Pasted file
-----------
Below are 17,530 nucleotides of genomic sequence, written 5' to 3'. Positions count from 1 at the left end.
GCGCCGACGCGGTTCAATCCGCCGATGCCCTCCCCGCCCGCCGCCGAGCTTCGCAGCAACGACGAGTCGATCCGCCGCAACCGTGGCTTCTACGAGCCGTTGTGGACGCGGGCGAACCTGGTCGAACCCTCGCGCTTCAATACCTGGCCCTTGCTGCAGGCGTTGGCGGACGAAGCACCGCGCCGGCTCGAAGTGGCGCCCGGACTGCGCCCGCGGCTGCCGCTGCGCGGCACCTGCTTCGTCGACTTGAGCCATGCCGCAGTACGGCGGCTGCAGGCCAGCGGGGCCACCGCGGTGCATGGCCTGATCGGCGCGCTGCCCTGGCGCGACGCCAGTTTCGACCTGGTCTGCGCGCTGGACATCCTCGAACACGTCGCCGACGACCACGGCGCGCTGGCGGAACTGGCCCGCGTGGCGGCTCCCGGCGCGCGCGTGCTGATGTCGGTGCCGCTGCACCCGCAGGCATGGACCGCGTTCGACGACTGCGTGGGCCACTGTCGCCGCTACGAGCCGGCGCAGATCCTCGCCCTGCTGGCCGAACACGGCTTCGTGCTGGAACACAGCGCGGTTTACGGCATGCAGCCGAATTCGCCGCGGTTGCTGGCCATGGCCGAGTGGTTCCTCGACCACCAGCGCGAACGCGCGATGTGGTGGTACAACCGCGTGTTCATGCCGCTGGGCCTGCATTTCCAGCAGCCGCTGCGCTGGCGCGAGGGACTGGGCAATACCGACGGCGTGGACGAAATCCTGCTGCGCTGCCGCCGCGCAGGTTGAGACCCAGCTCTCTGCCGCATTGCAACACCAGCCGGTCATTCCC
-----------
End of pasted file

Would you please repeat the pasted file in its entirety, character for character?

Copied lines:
Below are 17,530 nucleotides of genomic sequence, written 5' to 3'. Positions count from 1 at the left end.
GCGCCGACGCGGTTCAATCCGCCGATGCCCTCCCCGCCCGCCGCCGAGCTTCGCAGCAACGACGAGTCGATCCGCCGCAACCGTGGCTTCTACGAGCCGTTGTGGACGCGGGCGAACCTGGTCGAACCCTCGCGCTTCAATACCTGGCCCTTGCTGCAGGCGTTGGCGGACGAAGCACCGCGCCGGCTCGAAGTGGCGCCCGGACTGCGCCCGCGGCTGCCGCTGCGCGGCACCTGCTTCGTCGACTTGAGCCATGCCGCAGTACGGCGGCTGCAGGCCAGCGGGGCCACCGCGGTGCATGGCCTGATCGGCGCGCTGCCCTGGCGCGACGCCAGTTTCGACCTGGTCTGCGCGCTGGACATCCTCGAACACGTCGCCGACGACCACGGCGCGCTGGCGGAACTGGCCCGCGTGGCGGCTCCCGGCGCGCGCGTGCTGATGTCGGTGCCGCTGCACCCGCAGGCATGGACCGCGTTCGACGACTGCGTGGGCCACTGTCGCCGCTACGAGCCGGCGCAGATCCTCGCCCTGCTGGCCGAACACGGCTTCGTGCTGGAACACAGCGCGGTTTACGGCATGCAGCCGAATTCGCCGCGGTTGCTGGCCATGGCCGAGTGGTTCCTCGACCACCAGCGCGAACGCGCGATGTGGTGGTACAACCGCGTGTTCATGCCGCTGGGCCTGCATTTCCAGCAGCCGCTGCGCTGGCGCGAGGGACTGGGCAATACCGACGGCGTGGACGAAATCCTGCTGCGCTGCCGCCGCGCAGGTTGAGACCCAGCTCTCTGCCGCATTGCAACACCAGCCGGTCATTCCC